E52

Monetary Policy

Firms' entry, monetary policy and the international business cycle

JEL codes: 
E32, E52
Version Date: 
Jul 2013
Author/s: 
Abstract: 

This paper proposes a two-country monetary model with firm entry as a means for alleviating the comovement puzzles in international business cycle models. It shows that business formation can generate fluctuations in output, employment, investment and trade flows close to those in the datawhile at the sametimeproviding positive international comovements.

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Firms' entry, monetary policy and the international business cycle

JEL codes: 
E30, E32, E52
Version Date: 
Jun 2013
Author/s: 
Abstract: 

This paper proposes a two-country monetary model with firm entry as a means for alleviating the comovement puzzles in international business cycle models. It shows that business formation can generate fluctuations in output, employment, investment and trade flows close to those in the datawhile at the sametimeproviding positive international comovements.

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BUSINESS CYCLE SYNCHRONIZATION IN THE EUROPEAN UNION: THE EFFECT OF THE COMMON CURRENCY

JEL codes: 
E32, E42, E52
Version Date: 
Apr 2013
Author/s: 
Abstract: 

In this paper, I analyse the synchronization of business cycles within the E.U., as this is an important ingredient for the implementation of a successful monetary policy. The business cycles of twelve E.U. countries and two sub-groups of countries are extracted for the period 1989Q1-2010Q2.

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Money in the production function: a new Keynesian DSGE perspective

JEL codes: 
E23, E31, E52
Version Date: 
Dec 2011
Author/s: 
Abstract: 

This paper proposes a New Keynesian Dynamic Stochastic General Equilibrium (DSGE) model where real money balances enter the production function. By using a Bayesian analysis, our model shows that money is not an omitted input to the production process and rejects the decreasing returns to scale hypothesis.

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Does Easing Monetary Policy Increase Financial Instability?

JEL codes: 
E44, E52, E61
Version Date: 
Jan 2013
Abstract: 

We develop a model featuring both a macroeconomic and a financial stability objective that speaks to the interaction between monetary and macro-prudential policies.

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Financial Crises, Money and Inflation

JEL codes: 
E41, E52, E58
Version Date: 
May 2012
Author/s: 
Abstract: 

Financial crises have been followed by different inflation paths which are
related to monetary aggregate developments during those crises. This paper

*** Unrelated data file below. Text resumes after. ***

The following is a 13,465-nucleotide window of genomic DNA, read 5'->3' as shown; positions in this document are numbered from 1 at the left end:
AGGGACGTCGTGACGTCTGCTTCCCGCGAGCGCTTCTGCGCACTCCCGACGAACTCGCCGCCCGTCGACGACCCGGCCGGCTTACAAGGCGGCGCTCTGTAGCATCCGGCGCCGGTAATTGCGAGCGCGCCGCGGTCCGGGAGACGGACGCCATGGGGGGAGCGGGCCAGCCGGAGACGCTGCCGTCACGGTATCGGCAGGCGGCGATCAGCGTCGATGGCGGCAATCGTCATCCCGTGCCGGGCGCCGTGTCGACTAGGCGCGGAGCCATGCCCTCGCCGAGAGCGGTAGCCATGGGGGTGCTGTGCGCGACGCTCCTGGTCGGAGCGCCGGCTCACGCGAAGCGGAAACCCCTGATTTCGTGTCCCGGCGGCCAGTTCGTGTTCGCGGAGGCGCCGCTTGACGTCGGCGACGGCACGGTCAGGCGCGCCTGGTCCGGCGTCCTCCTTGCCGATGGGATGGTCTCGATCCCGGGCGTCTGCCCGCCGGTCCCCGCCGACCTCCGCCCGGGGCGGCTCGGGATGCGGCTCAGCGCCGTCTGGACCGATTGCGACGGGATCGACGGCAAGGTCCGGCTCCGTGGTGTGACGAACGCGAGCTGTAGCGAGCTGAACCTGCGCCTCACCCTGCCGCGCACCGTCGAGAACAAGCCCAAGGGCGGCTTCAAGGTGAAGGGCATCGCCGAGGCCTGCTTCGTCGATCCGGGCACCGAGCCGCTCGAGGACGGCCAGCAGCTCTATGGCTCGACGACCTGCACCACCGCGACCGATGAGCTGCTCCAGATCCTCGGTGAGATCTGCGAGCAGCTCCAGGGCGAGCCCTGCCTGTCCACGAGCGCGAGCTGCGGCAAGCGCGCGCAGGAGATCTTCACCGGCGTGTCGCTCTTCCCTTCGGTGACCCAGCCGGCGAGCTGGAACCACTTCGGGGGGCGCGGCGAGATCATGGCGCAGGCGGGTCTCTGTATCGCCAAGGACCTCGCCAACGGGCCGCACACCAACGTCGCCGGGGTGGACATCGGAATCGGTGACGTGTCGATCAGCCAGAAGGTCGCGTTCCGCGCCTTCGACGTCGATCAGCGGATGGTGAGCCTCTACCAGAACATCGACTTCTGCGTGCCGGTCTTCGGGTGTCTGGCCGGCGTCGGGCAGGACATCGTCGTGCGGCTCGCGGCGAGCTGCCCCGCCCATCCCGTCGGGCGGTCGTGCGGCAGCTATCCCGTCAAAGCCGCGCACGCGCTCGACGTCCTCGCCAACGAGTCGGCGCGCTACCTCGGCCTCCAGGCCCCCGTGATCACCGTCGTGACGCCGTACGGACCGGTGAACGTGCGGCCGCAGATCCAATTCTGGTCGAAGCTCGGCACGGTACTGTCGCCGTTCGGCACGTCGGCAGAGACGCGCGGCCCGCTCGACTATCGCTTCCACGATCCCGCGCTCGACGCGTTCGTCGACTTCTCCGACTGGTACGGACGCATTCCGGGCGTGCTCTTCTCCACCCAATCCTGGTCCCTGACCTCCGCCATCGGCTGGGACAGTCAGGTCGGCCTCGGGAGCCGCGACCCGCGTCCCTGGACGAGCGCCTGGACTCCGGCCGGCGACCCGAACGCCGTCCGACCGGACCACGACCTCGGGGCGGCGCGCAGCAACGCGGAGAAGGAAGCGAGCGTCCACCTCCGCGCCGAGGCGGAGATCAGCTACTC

characterizes the empirical relationship between money and inflation, accounting
for monetary policy and financial sector transmission as well as equilibrium

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Sticky Prices: A New Monetarist Approach

JEL codes: 
E31, E42, E52
Version Date: 
Jan 2012
Abstract: 

Why do some sellers set nominal prices that apparently do not respond to changes in
the aggregate price level? In many models, prices are sticky by assumption; here it
is a result. We use search theory, with two consequences: prices are set in dollars,
since money is the medium of exchange; and equilibrium implies a nondegenerate

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Estimating the Evolution of Money's Role in the U.S. Monetary Business Cycle

JEL codes: 
E31, E51, E52
Version Date: 
Mar 2012
Author/s: 
Abstract: 

Is money's role relevant to describing the post-WWII U.S. macroeconomic dynamics? Has this relevance changed over time? These questions are answered using both fixed-coefficient and rolling-window Bayesian estimations of a structural model of the business cycle with money.

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GDP Trend Deviations and the Yield Spread: the Case of Five E.U. Countries

JEL codes: 
C53, E43, E44, E52
Version Date: 
Aug 2010
Author/s: 
Abstract: 

Several studies have established the predictive power of the yield curve in terms of real economic activity. In this paper we use data for a variety of E.U. countries: both EMU (Germany, France, Italy) and non-EMU members (Sweden and the U.K.). The data used range from 1991:Q1 to 2009:Q1.

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The British opt-out from the European Monetary Union: empirical evidence from monetary policy rules

JEL codes: 
E32, E52
Version Date: 
Nov 2011
Author/s: 
Abstract: 

We analyze the current state of the monetary integration in Europe focusing on the UK position regarding the European Monetary
Union. The interest rates decisions of the European Central Bank
and the Bank of England are compared through different specifications of the Taylor Rule.

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